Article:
Symptoms, Causes, Prognosis and Treatment of Klumpke Paralysis in Infants Due to Brachial Plexus Injury

Anterior view of right brachial plexus.

Anterior view of right brachial plexus. Klumpke’s paralysis (or Klumpke’s palsy or Dejerine–Klumpke palsy) is a variety of partial palsy of the lower roots of the brachial plexus.[1][2] The brachial plexus is a network of spinal nerves that originates in the back of the neck, extends through the axilla (armpit), and gives rise to nerves to the upper limb.

Klumpke Paralysis (may also be referred to as Klumpke’s Palsy or Dejerine-Klumpke Palsy) is a type of brachial palsy in newborns.

Signs and Symptoms

Signs and symptoms include weakness and loss of movement of the arm and hand.

Some babies experience drooping of the eyelid on the opposite side of the face as well.  This symptom may also be referred to as Horner syndrome.

Causes of Klumpke’s Palsy (Paralysis)

Klumpke paralysis is caused by an injury to the nerves of the brachial plexus which may result from a:

This injury can cause a stretching (neuropraxia,), tearing (called “avulsion” when the tear is at the spine, and “rupture” when it is not), or scarring (neuroma) of the brachial plexus nerves.

Most infants with Klumpke paralysis have the more mild form of injury (neuropraxia) and often recover within 6 months.

Treatment

The  affected arm may be immobilized across the body for 7 to 10 days.  For mild cases gentle massage of the arm and range-of-motion exercises may be recommended. For torn nerves (avulsion and rupture injuries), symptoms may improve with surgery.

Most infants recover from neuropraxia within 4 months. Parents or guardians of infants that show no evidence of spontaneous recovery at 4 months may be counseled regarding additional treatment options. These treatment options may include:

  • Surgery on the nerves (e.g., nerve grafts and neuroma excision)
  • Tendon transfers to help the muscles that are affected by nerve damage work better

Prognosis

The  affected arm may be immobilized across the body for 7 to 10 days. For mild cases gentle massage of the arm and range-of-motion exercises may be recommended.  For torn nerves (avulsion and rupture injuries), symptoms may improve with surgery.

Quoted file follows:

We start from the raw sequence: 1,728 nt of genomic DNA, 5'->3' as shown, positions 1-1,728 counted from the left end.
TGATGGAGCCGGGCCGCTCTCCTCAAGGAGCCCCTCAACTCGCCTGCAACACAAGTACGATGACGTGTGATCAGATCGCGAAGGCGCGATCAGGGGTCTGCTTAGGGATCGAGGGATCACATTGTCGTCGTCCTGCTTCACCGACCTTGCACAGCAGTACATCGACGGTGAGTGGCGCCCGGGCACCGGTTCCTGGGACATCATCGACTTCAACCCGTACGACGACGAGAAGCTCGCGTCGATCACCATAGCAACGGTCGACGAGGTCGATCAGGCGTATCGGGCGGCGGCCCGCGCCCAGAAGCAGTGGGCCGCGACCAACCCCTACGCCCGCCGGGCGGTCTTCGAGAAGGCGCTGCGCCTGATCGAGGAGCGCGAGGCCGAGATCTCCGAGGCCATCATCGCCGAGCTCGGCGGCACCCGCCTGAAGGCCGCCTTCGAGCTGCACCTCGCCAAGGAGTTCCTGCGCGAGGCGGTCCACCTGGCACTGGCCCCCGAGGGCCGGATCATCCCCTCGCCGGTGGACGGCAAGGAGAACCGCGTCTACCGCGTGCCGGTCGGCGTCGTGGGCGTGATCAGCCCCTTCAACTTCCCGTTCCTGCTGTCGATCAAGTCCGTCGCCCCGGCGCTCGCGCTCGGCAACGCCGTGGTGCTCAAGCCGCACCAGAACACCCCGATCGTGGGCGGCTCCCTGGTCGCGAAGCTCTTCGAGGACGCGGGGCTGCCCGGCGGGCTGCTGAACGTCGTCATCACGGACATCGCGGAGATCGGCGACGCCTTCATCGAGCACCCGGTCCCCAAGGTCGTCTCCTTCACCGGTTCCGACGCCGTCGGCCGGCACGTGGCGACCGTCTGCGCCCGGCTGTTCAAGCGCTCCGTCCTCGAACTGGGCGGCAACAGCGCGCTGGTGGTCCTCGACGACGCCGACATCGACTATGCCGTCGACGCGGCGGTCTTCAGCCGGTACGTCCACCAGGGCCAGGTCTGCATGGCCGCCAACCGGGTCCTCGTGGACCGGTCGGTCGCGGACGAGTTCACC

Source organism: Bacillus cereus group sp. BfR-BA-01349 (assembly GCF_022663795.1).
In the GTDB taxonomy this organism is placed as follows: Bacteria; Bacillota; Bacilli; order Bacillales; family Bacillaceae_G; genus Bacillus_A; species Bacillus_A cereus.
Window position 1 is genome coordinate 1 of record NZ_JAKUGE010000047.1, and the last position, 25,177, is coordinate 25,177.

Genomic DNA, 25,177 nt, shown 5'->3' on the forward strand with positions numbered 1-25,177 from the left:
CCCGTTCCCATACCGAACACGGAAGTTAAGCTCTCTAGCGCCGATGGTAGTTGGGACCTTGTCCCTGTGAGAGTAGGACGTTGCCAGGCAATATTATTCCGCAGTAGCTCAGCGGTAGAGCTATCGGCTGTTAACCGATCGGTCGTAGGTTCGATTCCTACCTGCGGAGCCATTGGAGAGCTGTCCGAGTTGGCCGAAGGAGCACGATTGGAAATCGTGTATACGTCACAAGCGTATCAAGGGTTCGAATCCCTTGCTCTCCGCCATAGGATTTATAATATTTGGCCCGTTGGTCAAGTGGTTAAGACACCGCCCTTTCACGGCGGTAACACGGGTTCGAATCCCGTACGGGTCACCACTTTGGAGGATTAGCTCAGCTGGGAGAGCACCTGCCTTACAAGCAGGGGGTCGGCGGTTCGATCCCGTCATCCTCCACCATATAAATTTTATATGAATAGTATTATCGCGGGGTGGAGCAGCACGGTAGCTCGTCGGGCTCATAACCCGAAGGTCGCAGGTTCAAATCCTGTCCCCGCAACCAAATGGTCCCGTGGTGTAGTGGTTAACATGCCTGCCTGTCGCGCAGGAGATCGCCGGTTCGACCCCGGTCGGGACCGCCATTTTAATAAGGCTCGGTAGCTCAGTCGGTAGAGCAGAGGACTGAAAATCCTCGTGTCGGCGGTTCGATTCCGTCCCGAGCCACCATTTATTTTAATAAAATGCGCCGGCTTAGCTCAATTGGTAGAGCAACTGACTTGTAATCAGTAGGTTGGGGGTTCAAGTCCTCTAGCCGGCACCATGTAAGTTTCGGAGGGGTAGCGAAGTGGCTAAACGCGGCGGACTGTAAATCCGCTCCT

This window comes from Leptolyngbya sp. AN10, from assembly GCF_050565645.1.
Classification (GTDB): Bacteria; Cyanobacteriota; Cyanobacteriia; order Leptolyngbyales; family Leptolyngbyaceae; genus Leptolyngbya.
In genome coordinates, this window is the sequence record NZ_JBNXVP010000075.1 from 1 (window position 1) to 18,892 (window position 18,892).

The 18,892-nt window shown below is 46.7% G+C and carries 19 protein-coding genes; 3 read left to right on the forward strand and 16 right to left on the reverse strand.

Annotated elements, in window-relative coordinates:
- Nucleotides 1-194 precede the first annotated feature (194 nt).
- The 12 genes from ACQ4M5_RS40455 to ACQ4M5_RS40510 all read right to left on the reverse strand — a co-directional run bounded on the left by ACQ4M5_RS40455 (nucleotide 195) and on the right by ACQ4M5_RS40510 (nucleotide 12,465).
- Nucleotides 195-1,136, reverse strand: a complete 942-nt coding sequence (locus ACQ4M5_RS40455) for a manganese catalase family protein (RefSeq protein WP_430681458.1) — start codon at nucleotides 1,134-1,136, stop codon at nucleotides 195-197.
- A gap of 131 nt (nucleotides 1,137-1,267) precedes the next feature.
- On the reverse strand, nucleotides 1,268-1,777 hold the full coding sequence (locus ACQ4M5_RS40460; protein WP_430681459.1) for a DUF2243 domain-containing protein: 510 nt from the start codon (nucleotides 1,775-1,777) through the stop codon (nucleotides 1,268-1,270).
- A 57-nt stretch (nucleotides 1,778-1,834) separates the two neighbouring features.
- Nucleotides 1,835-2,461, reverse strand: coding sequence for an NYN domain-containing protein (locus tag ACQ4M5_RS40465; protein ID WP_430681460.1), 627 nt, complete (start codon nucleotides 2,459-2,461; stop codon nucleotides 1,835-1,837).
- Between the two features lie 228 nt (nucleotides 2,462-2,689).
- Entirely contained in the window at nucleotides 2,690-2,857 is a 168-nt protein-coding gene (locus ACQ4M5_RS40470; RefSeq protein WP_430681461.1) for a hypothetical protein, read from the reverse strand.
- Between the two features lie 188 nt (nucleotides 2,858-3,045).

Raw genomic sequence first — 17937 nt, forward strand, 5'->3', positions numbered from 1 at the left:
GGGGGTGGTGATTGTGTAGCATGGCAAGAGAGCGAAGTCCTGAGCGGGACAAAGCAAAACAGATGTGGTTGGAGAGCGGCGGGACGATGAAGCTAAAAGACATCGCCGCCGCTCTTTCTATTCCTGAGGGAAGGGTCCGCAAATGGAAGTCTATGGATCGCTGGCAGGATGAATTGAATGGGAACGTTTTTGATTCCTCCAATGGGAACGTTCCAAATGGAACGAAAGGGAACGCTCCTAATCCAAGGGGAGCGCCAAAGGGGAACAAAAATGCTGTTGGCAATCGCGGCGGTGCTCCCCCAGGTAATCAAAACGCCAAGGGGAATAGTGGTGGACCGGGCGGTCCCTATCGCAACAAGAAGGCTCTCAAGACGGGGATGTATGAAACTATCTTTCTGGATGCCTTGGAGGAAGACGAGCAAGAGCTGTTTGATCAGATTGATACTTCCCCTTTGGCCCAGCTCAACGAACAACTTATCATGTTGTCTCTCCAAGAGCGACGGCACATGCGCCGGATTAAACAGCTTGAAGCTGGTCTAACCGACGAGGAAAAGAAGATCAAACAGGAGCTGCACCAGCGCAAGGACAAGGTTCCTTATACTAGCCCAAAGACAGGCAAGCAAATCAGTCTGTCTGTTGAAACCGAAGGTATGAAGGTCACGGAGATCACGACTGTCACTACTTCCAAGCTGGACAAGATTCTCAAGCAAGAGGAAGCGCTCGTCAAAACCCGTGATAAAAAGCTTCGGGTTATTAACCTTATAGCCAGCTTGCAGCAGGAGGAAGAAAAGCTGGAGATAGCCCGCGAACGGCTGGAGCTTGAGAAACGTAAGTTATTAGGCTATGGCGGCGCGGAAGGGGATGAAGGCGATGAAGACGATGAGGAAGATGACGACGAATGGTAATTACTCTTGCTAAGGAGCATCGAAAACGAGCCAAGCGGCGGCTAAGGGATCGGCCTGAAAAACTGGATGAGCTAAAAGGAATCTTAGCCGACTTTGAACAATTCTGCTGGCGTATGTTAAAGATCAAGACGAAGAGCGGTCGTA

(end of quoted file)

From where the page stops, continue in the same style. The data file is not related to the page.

Most infants recover from neuropraxia within 4 months. Parents or guardians of infants that show no evidence of spontaneous recovery at 4 months, may be counseled regarding additional treatment options. These treatment options may include:

  • Surgery on the nerves (e.g., nerve grafts and neuroma excision)
  • Tendon transfers to help the muscles that are affected by nerve damage work better

Did your baby suffer a brachial plexus injury causing paralysis or palsy as the result of a medical negligence?

If you, or your baby suffered a severe injury as the result of a Cesarean section delivery, medical neglect, or malpractice you may be entitled to compensation. If you have questions about what happened and why your baby was injured, don’t trust an insurance company or doctor to provide you with all the information you need, call our lawyers today and take your first step in protecting you and your baby’s rights.

We offer a free legal consultation so you can tell us about your unique situation. We will be able to tell you if you have a case, the value of your case, and discuss your various legal options. We encourage you to at least talk to us and learn what your rights are so that you will have knowledge to help you make the best decision for your family about how to protect those rights for your child.

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The Los Angeles area law firm of Donahue & Horrow, L.L.P., handles birth injury cases throughout California. The initial consultation will be at no cost. All cases are billed on a contingency fee basis — there will be no cost to you unless or until we recover compensation in the form of an insurance settlement or trial award.

Contact us today and you will have taken your first step towards ensuring your child’s future needs will be met.

 


Sources

  1. Brachial palsy in newborns. MedlinePlus. 2009; http://www.nlm.nih.gov/medlineplus/ency/article/001395.htm. Accessed 2/24/2010.
  2. Hill A. Neurological problems of the newborn. In: Bradley WG et al. Neurology in Clinical Practice, 5th ed. Philadelphia, PA: Butterworth-Heinemann; 2008;
  3. NINDS Erb-Duchenne and Dejerine-Klumpke Palsies Information Page National. Institute of Neurological Disorders and Stroke. 2007; http://www.ninds.nih.gov/disorders/brachial_plexus_birth/brachial_plexus_birth.htm.